Emergency vs Non Emergency Dental Procedures as Defined by the ADA
COVID-19 Resources for Dentists

June 30 Reopening Update for Dental Offices

On June 30, Washington state entered the “Washington Ready” phase of COVID-19 reopening, which allows many sectors of public and private life to return to usual capacity and operations with some exceptions. Updated statewide facial covering requirements from the Secretary of Health also took effect.

As health care settings — which are exempted from many of the new reopening and masking guidelines — dental offices are still required to follow enhanced COVID-19 safety and masking requirements.

Masks are Still Required in All Health Care Settings, Regardless of Vaccination Status

Under the Secretary of Health’s updated mask order, all people, regardless of vaccination status, are still required to wear masks in certain places, such as schools and health care settings. Read a press release from the Secretary of Health here and the full text of the updated mask order here.

The Department of Health has released this "When do you need your mask?" flyer, which you may find helpful to share with patients who ask about the continued masking requirements in your office.

Dental Offices Must Still Follow Proclamation 20-24.2

Health care settings, including dental offices, must continue to follow guidelines as outlined in Proclamation 20-24.2 “Reducing Restrictions on, and Safe Expansion of, Non-Urgent Medical and Dental Procedures,” which remains in effect as of June 30.

A detailed summary of Proclamation 20-24.2 is available for all WSDA members hereWashington Dentists: Not a member? Join WSDA today.

Proclamation Summary & Resources


ADA Update to Office Procedures During COVID-19

The ADA's new “Update to Office Procedures During COVID-19” toolkit walks dentists through necessary safety procedures including staff and patient screening, hazard assessments and cleaning protocols. This is an exclusive resource for ADA members and requires member login to access.

Access Toolkit


​Recent COVID-19 Communications from WSDA

Please Note: As this is a rapidly evolving situation, information/links in these posts may become out of date. Please ​reference our business impacts and clinical guidance pages, and check your email frequently for the most current information.

Emergency vs Non Emergency Dental Procedures as Defined by the ADA

This list from the ADA should be helpful in determining what is considered “emergency” versus “non emergency."
The following should be helpful in determining what is considered “emergency” versus “non emergency.” This guidance may change as the COVID-19 pandemic progresses, and dentists should use their professional judgment in determining a patient’s need for urgent or emergency care.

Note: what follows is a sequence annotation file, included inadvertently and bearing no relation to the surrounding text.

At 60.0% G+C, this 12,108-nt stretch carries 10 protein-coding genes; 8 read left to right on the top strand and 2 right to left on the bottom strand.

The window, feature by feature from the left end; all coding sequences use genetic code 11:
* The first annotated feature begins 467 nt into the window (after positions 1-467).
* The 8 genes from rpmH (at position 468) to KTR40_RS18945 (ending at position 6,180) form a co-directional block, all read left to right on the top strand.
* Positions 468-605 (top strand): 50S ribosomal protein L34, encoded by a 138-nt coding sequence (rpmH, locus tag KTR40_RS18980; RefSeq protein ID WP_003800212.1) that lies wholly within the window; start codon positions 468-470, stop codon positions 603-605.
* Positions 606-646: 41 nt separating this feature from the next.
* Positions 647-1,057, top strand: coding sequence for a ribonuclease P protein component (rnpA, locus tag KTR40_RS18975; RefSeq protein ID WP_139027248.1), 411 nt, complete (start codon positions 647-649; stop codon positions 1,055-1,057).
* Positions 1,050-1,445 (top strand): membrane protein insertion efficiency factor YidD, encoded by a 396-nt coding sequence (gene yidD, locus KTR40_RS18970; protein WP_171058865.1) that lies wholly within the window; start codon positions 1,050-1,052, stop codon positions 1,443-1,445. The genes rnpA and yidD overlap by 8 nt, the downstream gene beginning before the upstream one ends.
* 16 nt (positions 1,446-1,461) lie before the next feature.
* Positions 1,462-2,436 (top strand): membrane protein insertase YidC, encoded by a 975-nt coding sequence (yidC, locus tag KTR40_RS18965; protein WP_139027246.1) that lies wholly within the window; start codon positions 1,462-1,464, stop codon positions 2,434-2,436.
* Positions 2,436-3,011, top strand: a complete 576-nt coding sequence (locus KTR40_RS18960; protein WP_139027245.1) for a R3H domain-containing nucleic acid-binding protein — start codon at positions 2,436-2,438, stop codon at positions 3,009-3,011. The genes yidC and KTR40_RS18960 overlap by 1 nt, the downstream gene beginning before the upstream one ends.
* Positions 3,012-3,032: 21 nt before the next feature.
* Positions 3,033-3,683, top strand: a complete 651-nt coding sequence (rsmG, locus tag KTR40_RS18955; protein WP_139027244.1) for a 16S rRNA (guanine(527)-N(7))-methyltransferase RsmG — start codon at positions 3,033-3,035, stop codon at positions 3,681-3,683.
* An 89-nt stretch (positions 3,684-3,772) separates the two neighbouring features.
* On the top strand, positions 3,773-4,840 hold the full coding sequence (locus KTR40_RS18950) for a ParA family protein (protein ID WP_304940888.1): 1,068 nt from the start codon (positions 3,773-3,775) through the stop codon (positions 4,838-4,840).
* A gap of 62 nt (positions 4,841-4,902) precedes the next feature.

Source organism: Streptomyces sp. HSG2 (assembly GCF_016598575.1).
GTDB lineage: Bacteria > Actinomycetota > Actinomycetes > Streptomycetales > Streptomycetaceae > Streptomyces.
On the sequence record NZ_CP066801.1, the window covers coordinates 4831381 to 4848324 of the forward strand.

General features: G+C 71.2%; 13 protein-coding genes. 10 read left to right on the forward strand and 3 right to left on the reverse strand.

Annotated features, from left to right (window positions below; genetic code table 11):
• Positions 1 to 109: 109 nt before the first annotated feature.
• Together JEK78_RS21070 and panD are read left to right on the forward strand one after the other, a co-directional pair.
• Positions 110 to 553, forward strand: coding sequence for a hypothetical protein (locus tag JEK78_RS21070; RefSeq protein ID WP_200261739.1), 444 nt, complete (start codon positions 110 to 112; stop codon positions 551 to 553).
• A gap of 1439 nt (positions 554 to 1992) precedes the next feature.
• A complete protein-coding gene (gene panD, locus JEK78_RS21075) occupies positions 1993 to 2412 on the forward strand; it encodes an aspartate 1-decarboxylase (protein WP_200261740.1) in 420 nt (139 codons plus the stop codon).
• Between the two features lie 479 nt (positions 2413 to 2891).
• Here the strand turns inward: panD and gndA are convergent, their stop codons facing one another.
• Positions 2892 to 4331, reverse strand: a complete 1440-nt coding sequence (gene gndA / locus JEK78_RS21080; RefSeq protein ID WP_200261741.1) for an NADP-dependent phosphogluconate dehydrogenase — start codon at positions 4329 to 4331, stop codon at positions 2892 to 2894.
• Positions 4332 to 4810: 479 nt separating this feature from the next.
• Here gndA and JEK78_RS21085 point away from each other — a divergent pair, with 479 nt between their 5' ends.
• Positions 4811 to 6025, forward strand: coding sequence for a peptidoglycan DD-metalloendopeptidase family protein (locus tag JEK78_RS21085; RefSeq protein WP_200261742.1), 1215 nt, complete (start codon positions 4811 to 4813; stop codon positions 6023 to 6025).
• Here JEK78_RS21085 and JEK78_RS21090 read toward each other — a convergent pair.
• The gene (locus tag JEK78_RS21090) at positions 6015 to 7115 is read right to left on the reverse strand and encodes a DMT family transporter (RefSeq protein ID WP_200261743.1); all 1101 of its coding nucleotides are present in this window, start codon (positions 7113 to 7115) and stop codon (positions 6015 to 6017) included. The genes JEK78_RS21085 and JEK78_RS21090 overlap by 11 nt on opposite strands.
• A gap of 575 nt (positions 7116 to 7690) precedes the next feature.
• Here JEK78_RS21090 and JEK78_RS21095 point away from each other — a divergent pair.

1. Dental emergency

Dental emergencies are potentially life threatening and require immediate treatment to stop ongoing tissue bleeding, alleviate severe pain or infection, and include: 
  • Uncontrolled bleeding
  • Cellulitis or a diffuse soft tissue bacterial infection with intra-oral or extra-oral swelling that potentially compromise the patient’s airway
  • Trauma involving facial bones, potentially compromising the patient’s airway

Urgent dental care focuses on the management of conditions that require immediate attention to relieve severe pain and/or risk of infection and to alleviate the burden on hospital emergency departments. These should be treated as minimally invasively as possible. 

  • Severe dental pain from pulpal inflammation
  • Pericoronitis or third-molar pain
  • Surgical post-operative osteitis, dry socket dressing changes
  • Abscess, or localized bacterial infection resulting in localized pain and swelling.
  • Tooth fracture resulting in pain or causing soft tissue trauma
  • Dental trauma with avulsion/luxation
  • Dental treatment required prior to critical medical procedures
  • Final crown/bridge cementation if the temporary restoration is lost, broken or causing gingival irritation 

Other urgent dental care: 

  • Extensive dental caries or defective restorations causing pain
    • Manage with interim restorative techniques when possible (silver diamine fluoride, glass ionomers)
  • Suture removal
  • Denture adjustment on radiation/oncology patients
  • Denture adjustments or repairs when function impeded
  • Replacing temporary filling on endo access openings in patients experiencing pain
  • Snipping or adjustment of an orthodontic wire or appliances piercing or ulcerating the oral mucosa


2. Dental non emergency procedures

Routine or non-urgent dental procedures include but are not limited to: 
  • Initial or periodic oral examinations and recall visits, including routine radiographs
  • Routine dental cleaning and preventive therapies
  • Orthodontic procedures other than those to address acute issues (e.g. pain, infection, trauma)
  • Extraction of asymptomatic teeth
  • Restorative dentistry including treatment of asymptomatic carious lesions
  • Aesthetic dental procedures

​View COVID-19 information and updates at wsda.org/covid-19.
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